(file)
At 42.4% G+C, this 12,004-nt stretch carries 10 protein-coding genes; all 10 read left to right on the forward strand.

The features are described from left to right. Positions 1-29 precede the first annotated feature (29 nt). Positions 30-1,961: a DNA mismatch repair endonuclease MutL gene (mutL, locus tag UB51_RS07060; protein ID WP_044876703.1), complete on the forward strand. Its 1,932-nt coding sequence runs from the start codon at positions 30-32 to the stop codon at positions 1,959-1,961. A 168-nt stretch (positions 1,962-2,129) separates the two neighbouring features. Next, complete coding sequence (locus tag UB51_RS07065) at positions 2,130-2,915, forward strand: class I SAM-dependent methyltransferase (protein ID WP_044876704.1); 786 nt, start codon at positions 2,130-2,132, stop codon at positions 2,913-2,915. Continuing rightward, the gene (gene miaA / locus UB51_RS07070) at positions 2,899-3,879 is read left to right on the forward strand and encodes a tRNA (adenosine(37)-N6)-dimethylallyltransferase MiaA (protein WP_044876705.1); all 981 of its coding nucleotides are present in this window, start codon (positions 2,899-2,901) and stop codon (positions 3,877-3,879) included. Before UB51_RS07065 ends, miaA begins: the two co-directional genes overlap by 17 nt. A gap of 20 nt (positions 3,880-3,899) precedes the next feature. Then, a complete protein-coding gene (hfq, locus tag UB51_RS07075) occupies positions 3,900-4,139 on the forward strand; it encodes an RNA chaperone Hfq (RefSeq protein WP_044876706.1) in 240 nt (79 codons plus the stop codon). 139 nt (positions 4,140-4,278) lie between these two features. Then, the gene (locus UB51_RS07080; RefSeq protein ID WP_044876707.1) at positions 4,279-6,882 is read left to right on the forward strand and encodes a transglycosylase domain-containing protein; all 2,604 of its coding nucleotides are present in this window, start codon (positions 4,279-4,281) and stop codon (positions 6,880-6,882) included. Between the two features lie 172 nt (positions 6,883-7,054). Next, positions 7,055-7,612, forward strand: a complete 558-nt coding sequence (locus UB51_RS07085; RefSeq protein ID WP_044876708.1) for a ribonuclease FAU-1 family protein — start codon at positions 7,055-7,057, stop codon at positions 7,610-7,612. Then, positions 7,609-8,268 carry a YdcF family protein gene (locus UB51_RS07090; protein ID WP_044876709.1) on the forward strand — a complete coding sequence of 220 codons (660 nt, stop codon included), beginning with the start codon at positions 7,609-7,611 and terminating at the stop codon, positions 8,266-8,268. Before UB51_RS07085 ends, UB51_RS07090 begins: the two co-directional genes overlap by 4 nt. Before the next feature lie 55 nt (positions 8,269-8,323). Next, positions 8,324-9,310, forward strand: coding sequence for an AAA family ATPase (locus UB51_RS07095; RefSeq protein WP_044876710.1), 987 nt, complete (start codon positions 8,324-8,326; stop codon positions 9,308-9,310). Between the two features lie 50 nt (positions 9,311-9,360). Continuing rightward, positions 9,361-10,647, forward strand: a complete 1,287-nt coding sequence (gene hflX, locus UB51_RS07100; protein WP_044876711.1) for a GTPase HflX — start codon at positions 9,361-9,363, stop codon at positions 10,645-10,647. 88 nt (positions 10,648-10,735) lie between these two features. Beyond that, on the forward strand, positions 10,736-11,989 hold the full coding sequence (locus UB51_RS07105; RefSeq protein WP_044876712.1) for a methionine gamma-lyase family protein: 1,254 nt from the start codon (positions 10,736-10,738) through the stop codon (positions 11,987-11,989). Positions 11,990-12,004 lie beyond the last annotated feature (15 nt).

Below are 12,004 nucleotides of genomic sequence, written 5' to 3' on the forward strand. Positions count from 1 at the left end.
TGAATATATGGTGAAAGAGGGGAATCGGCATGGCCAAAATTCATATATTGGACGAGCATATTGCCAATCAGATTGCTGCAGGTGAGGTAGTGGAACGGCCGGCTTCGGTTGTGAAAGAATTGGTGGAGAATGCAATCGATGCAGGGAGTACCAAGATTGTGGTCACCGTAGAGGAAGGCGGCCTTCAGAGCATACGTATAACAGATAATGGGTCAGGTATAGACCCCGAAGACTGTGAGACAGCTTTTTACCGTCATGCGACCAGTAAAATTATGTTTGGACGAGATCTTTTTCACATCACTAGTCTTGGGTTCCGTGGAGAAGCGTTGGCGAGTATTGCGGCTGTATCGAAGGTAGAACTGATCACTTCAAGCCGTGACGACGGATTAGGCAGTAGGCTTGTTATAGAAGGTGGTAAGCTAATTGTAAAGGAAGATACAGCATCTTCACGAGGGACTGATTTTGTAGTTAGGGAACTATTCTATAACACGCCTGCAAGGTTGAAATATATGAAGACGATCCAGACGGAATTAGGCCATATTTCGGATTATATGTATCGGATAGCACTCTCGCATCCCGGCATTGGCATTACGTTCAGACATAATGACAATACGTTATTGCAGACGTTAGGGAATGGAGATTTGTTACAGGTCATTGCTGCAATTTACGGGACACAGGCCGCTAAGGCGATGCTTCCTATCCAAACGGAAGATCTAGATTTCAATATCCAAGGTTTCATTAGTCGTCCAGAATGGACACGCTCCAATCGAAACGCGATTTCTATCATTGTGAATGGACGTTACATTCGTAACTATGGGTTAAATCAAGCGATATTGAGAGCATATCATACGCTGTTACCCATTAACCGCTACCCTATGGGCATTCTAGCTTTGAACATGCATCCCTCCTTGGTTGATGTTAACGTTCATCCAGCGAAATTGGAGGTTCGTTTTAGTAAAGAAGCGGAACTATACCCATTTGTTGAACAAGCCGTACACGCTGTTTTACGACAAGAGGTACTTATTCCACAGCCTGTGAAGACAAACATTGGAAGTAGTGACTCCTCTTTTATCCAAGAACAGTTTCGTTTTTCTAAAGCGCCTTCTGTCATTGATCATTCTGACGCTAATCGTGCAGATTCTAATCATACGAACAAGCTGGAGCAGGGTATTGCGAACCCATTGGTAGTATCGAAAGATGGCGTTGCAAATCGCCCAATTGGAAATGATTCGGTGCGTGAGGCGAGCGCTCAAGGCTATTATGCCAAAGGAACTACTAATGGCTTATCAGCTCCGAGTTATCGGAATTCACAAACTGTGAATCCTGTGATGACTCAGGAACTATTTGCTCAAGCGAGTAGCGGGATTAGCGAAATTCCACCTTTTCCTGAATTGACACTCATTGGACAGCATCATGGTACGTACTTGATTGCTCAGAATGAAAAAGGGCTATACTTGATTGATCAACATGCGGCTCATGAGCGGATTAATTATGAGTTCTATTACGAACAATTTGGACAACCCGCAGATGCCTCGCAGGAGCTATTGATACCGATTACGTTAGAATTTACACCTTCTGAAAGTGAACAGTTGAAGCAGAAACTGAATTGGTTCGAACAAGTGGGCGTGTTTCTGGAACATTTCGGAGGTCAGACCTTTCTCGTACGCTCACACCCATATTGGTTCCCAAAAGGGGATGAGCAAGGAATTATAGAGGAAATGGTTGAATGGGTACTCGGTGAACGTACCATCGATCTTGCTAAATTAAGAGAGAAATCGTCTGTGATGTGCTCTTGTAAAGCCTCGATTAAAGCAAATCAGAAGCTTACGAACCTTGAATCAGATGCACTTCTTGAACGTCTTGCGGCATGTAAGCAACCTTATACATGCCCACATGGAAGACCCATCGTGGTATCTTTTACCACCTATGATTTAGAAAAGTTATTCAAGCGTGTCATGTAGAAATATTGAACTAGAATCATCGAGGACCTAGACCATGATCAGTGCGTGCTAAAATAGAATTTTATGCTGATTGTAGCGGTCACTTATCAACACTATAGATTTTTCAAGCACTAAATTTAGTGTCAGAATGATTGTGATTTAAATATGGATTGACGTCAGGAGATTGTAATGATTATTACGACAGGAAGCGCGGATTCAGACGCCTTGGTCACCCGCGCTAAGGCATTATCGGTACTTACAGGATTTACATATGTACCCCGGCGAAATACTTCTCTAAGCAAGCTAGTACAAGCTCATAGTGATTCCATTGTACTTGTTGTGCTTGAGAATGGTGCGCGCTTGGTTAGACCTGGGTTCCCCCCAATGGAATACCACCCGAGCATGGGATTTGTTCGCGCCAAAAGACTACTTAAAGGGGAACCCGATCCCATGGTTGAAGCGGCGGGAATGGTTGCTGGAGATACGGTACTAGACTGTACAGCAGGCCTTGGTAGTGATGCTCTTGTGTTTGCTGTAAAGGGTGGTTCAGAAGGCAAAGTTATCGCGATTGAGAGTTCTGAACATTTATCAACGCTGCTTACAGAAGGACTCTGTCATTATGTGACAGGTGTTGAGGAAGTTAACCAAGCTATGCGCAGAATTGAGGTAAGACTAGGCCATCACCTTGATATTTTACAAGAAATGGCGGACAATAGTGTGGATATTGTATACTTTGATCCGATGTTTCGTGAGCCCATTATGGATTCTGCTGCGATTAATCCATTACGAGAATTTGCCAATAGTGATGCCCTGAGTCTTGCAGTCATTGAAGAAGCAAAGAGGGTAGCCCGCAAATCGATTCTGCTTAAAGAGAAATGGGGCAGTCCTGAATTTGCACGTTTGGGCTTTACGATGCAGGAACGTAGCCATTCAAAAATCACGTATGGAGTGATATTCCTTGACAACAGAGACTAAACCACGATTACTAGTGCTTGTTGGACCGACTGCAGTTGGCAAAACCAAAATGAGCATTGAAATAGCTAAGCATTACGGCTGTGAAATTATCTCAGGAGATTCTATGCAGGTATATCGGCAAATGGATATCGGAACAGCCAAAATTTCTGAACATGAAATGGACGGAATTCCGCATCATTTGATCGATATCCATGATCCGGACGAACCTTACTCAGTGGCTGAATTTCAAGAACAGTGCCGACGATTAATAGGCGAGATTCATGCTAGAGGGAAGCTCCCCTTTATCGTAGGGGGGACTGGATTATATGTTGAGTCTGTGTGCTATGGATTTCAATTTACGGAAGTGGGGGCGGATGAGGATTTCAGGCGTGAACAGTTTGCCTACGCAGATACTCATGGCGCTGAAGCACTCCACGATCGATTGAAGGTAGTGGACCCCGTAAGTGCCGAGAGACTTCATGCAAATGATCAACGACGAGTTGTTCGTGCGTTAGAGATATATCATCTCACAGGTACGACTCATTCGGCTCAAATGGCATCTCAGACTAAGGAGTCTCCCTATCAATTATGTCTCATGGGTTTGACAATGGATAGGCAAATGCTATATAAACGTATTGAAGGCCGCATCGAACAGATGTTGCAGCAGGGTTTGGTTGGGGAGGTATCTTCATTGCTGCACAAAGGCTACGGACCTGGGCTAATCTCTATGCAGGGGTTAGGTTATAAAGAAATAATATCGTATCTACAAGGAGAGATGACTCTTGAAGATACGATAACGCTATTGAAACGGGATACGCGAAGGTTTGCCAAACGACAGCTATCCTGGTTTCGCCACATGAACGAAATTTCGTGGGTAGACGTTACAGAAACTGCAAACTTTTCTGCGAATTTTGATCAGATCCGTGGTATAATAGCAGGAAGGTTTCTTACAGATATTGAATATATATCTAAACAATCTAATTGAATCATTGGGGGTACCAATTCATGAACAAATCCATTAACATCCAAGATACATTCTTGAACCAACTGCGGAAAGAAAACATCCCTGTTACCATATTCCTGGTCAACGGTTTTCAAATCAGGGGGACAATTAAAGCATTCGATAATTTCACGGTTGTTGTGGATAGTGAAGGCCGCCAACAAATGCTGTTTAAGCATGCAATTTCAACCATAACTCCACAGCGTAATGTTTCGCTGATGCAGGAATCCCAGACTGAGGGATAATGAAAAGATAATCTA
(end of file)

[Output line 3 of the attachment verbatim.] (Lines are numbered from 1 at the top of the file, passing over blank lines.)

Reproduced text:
Below are 12,004 nucleotides of genomic sequence, written 5' to 3' on the forward strand. Positions count from 1 at the left end.